When I was young, I liked reading martial arts novels very much, because it catered to my imagination of being a chivalrous person. In real life, I was often bullied. Because I was tall and thin, I was regarded as an outlier by my classmates, and I was also said to have “giant disease”. Although he is tall, he doesn’t know how to play basketball, so he is even more looked down upon. I broke my leg in the first year of junior high school and was nicknamed “crimp”, and this nickname continued until the third year of high school. In martial arts novels, I would imagine myself as a hero who is happy and vindictive.
Many times, we are dissatisfied with reality and turn to the pursuit of perfection in books. But this kind of consummation cannot be completely fictional, and any assumptions in the mind are based on the existence of the real world. Perhaps the pursuit of perfection is our factory setting as human beings, and whenever we encounter imperfection, this instinct is activated to imagine and create a kind of perfection in books. However, imagination is just imagination after all, and the perfection we have achieved in books is still imperfect in the real world. The world isn’t really perfect when you bury your head in the sand of books like an ostrich. This kind of created beauty is not real, and has strong hypocrisy and self-deception.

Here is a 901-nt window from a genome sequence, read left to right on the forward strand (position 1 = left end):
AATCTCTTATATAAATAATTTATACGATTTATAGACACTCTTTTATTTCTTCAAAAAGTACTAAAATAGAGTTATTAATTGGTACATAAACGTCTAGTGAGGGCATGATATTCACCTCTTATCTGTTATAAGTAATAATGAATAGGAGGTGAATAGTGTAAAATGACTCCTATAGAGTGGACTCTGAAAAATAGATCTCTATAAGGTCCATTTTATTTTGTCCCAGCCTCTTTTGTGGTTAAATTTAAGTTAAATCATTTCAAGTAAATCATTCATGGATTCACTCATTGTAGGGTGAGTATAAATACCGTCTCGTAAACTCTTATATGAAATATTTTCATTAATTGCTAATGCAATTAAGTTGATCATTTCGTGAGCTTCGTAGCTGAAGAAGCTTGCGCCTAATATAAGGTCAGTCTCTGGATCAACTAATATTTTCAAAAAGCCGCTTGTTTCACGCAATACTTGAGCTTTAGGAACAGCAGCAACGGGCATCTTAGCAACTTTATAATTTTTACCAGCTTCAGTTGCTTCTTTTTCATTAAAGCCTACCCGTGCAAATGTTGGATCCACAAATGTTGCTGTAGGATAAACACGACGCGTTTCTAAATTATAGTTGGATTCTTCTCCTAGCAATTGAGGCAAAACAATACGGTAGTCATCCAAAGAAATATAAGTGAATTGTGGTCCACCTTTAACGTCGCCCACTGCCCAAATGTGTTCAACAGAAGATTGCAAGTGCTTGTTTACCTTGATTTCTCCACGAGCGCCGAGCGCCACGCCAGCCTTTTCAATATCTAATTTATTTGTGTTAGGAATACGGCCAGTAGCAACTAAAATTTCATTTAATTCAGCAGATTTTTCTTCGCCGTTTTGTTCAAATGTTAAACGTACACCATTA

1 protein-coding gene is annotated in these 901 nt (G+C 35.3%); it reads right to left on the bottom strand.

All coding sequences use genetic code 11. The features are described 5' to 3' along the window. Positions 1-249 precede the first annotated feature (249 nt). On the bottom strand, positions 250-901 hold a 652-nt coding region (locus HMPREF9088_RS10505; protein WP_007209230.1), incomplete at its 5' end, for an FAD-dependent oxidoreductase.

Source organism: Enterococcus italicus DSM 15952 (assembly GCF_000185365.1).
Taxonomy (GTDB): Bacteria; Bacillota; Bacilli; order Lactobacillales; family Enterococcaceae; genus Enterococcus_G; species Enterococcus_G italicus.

Ian McEwan’s “Atonement” gave me a deeper appreciation for the self-deception created by this type of writing.
In Britain in the 1930s, the concept of class was still very serious. The owner announced that Leonie Tallis was born into a wealthy family and was an imaginative girl who was good at writing. Thirteen-year-old Tallis fell in love with the housekeeper’s son Robbie, but she also knew that Robbie was in love with her sister. One day, when she saw Robbie and her sister Cecilia transgress, she felt an undercurrent of jealousy, anger, shame, prejudice, and she decided that Robbie was a hooligan. When Cousin Lola was raped, she saw only the dim figure of the criminal in the dark, and she believed without a doubt that it was Robbie. As the only eyewitness, she identified Robbie with great certainty. For this sentence, Robbie was sentenced to prison. She completely ruined the happiness of Robbie and her sister’s life, and she also began a long road of redemption.